Over the past couple years, some roller-coaster personal circumstances have given me a lot of opportunity to think about jealousy and envy, what they are and what they’re not, and the difference between the two. I’m not an especially jealous person by nature, but I know all about envy. I used to conflate that with jealousy because it was what I understood. I could see jealous thinking as a trap, but I couldn’t really get how people were caught in it.
But here’s the distinction as I’ve come to understand it: Envy is wanting what someone else has. Jealousy is wanting someone else not to have something. That could be something they do have, or it could be something they might have. You might want the thing for yourself, or you might not, but you definitely don’t want them to have it.
More recently I’ve been thinking about the subtler trap of thinking that you want something because other people want it, or want it for you. Is there a word for that? There must be, right? It’s the feeling that exists somewhere in the intersection between gaslighting and FOMO and comforting familiarity and normative assumption. I’m not really talking about broader cultural normative assumptions (e.g., “girls want boyfriends” or “boys like sports”) but individually-specific assumptions, like I’m good at math and I want a career, so I ought to study accountancy, or everybody puts red onions in salad and that’s how I’ve always made mine, so I’m going to keep putting red onions in my salad even though somehow I always end up with a lot of onion left at the end that I then throw away. And then one day you look up and think, you know, I actually fucking hate accountancy, or hey, these onions are crap.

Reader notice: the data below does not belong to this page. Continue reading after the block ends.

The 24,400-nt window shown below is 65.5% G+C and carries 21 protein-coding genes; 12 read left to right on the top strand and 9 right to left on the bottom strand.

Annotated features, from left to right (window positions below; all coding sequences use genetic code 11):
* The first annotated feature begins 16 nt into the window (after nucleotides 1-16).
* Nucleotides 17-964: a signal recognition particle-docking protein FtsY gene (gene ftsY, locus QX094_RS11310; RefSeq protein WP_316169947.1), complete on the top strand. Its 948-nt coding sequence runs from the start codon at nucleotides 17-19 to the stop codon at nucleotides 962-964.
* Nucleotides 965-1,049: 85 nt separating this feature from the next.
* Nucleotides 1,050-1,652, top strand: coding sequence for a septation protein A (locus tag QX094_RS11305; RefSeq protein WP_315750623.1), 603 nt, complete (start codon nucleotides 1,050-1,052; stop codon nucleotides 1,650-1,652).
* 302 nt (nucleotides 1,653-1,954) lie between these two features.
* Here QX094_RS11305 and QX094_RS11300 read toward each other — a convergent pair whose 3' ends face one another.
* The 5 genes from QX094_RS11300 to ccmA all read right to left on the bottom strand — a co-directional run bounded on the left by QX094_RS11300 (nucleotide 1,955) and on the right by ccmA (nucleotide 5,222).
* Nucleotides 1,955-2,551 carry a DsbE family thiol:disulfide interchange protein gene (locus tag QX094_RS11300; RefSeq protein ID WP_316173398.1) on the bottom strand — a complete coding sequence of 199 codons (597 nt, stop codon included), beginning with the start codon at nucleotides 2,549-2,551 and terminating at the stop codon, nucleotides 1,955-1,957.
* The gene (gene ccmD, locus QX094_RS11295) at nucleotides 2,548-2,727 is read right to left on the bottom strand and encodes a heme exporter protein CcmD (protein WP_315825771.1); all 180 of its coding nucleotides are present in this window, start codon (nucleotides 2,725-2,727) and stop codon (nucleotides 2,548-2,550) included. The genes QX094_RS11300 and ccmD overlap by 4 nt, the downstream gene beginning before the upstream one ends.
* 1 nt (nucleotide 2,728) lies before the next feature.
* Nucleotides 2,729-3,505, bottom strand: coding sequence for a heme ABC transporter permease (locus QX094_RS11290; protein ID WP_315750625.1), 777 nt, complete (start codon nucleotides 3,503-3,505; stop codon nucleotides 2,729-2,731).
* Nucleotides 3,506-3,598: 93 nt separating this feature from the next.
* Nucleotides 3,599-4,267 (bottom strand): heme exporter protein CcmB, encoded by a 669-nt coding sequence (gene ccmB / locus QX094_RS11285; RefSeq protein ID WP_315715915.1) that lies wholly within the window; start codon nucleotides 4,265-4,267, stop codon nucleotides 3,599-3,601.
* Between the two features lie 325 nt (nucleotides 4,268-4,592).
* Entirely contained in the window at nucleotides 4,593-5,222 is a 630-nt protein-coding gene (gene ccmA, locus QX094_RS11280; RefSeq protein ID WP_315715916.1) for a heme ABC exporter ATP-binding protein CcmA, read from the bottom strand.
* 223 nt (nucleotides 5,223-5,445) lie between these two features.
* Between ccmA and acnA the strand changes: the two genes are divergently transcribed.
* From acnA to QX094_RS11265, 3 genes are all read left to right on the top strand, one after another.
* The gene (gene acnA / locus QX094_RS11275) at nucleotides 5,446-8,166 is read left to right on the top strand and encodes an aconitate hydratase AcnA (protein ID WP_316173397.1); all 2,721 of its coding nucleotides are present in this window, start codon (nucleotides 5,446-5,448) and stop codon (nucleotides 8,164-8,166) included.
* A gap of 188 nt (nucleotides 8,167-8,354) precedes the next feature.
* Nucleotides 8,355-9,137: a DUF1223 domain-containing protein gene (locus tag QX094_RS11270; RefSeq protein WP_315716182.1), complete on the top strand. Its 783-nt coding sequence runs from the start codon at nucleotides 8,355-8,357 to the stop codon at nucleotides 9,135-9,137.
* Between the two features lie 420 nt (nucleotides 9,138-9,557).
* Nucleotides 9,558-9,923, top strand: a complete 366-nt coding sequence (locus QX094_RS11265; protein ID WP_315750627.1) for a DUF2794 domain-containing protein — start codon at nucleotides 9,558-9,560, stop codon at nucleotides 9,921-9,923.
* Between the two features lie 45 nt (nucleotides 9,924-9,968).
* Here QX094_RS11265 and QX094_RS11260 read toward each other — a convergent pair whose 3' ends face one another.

And it turns out the upside of envy is that it’s one of the triggers that can wake you up to this type of trapped thinking, if you’re paying attention. Because if I envy so-and-so’s career or their choice of salad, maybe that’s a feeling I can learn from. I don’t have to be hung up on that — I can just use it to understand myself better.